Look at all those reasons why I really, really have wanted to blog yet continued not to.  Do you have something in your life like this?  You so want it, yet you don’t do it.

Goals are my latest passion.  I’m excited right now about the latest research on goal attainment, and this is one of the reasons I’M FINALLY BLOGGING.  There are so many things that go into why we do what we do, and why we don’t do what we don’t do.  Learning what researchers have discovered is transformational for me, and I’m guessing it could be for you as well.

Succeed: How We Can Reach Our Goals (1), the new book by Heidi Grant Halvorson, is a treasure trove of insights and research findings, an easy read with profound wisdom.  I’m reading this as well as taking a class from Heidi through MentorCoach.

In future posts I will be sharing what I’m learning along with simple, practical ways you can use it yourself.  Some techniques you might already use in some form, and I’ll explain why they’re effective.  Others will probably be new to you and can make the difference between success and failure.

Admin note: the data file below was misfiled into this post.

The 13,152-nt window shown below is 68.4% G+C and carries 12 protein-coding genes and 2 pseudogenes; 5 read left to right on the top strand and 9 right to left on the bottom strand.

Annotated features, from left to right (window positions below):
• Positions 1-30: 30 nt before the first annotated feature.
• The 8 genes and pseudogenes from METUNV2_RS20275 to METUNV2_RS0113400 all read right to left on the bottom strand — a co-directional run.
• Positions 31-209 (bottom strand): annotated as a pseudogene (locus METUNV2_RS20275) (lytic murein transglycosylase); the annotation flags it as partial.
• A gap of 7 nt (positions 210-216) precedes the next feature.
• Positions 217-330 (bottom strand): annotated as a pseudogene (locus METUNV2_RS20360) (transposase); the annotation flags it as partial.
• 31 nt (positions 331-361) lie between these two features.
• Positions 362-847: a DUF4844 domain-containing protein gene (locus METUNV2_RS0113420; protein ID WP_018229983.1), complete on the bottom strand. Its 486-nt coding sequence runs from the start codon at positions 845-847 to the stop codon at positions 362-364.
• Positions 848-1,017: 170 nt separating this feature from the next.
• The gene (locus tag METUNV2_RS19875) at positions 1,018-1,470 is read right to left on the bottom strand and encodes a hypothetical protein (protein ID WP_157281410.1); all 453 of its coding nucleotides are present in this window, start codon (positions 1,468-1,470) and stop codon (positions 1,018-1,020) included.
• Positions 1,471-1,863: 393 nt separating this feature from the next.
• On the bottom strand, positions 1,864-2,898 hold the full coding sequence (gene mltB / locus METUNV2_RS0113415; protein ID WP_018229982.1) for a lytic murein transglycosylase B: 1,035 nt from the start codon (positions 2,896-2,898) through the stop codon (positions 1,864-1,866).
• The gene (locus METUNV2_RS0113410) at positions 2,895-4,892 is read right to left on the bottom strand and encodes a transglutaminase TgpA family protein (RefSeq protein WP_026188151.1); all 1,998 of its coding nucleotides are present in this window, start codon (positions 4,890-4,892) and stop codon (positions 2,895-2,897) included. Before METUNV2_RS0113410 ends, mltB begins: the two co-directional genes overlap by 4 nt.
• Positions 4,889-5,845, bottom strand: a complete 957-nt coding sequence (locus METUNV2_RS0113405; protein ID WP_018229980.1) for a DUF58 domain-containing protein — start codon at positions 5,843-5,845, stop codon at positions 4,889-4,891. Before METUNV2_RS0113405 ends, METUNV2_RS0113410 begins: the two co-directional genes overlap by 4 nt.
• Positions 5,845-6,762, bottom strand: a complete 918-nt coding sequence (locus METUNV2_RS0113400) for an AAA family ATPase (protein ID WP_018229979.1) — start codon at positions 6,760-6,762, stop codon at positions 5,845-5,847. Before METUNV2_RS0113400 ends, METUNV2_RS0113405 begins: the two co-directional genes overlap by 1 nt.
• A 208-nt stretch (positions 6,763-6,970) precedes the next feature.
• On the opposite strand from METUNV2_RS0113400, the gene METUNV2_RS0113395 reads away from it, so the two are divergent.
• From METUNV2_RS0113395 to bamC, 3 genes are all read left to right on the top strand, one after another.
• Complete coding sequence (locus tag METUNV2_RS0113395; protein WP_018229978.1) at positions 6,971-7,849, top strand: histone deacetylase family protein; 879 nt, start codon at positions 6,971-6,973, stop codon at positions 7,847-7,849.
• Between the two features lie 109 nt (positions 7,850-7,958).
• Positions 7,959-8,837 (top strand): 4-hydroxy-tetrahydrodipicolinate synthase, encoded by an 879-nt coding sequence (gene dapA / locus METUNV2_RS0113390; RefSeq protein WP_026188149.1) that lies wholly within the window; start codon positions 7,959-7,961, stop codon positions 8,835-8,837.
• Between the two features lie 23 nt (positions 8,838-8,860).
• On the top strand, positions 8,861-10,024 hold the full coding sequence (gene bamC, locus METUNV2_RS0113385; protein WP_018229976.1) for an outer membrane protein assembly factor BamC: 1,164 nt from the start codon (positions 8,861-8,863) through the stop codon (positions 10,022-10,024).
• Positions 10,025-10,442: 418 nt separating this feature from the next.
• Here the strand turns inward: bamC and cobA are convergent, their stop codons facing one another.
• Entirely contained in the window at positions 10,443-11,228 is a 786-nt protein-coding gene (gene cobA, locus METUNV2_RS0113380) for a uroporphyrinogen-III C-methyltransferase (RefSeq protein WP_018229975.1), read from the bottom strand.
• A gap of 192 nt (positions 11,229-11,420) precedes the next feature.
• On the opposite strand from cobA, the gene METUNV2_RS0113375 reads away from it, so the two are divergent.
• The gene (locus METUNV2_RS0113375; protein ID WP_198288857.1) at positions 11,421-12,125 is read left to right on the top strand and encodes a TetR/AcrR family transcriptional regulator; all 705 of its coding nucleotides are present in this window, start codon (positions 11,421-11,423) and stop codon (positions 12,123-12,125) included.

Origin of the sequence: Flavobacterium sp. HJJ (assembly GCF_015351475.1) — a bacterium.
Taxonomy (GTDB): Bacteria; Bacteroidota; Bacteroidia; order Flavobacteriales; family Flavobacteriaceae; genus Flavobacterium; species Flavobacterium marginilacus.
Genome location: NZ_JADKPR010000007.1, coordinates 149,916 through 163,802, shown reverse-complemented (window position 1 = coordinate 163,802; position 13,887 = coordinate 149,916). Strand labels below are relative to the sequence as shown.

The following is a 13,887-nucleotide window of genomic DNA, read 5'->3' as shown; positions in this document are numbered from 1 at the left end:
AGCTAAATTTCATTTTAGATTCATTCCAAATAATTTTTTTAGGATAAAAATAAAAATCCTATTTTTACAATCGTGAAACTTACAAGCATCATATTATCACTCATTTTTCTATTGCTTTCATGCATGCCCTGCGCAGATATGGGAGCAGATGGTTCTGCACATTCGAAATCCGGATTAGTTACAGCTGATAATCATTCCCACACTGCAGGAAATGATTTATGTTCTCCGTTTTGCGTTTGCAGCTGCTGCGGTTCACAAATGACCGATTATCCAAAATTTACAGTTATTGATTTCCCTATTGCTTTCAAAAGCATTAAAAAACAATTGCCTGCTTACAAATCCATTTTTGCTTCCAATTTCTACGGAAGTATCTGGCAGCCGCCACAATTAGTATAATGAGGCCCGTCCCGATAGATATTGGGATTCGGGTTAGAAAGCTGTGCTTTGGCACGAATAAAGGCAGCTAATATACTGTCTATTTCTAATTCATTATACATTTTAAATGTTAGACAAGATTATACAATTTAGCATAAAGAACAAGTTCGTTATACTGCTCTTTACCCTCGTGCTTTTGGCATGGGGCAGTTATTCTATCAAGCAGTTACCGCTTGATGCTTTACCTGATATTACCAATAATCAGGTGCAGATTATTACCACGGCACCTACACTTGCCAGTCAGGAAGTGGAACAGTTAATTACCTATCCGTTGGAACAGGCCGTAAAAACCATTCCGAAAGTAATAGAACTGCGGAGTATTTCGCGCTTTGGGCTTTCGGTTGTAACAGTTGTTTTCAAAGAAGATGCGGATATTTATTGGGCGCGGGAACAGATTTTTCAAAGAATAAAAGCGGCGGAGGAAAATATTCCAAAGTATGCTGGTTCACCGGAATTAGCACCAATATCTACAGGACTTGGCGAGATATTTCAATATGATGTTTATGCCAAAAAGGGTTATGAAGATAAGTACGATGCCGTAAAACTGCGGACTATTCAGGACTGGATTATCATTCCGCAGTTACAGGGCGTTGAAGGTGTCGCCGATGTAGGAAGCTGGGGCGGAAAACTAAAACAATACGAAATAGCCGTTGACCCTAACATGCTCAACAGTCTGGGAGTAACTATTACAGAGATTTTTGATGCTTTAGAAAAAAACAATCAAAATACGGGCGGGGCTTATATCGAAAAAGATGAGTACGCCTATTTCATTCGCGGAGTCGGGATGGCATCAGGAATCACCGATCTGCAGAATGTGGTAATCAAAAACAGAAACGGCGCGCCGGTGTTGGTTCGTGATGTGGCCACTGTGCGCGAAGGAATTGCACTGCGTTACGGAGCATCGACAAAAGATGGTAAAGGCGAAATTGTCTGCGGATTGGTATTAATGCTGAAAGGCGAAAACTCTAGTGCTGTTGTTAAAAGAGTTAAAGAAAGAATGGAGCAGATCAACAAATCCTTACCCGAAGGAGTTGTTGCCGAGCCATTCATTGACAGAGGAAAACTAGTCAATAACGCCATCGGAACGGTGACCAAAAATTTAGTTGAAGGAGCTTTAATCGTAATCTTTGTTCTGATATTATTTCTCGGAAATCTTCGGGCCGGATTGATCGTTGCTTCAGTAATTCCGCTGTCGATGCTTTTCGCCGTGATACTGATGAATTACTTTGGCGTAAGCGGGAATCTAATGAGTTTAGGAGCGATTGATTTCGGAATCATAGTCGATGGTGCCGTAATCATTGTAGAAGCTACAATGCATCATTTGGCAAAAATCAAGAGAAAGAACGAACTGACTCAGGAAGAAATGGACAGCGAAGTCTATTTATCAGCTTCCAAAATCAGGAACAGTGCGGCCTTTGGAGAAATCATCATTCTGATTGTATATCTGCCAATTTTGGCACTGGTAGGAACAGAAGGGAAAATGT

I’m adding this to my knowledge of strengths and other positive psychology strategies, and my coaching training, to help my clients get where they want to go.  It’s helping to transform them as well, and I’ll be sharing some of their stories.

Love it when they get the deep chest-lightening, soul-satisfying feeling that comes from completing a task they’ve been wanting to do!

Next, I’ll share specifics about what has finally worked for me.  My hope is that you can use them to do what you’ve been wanting to do — organize your computer, declutter your spare room, implement wellness habits, get going on your blog!  Or start toward a long-held dream.

We all deserve to make our dreams come true.  This is one step for me – what could your first step be?

(1) Succeed: How We Can Reach Our Goals, Heidi Grant Halvorson, Ph.D., Hudson Street Press, January 2011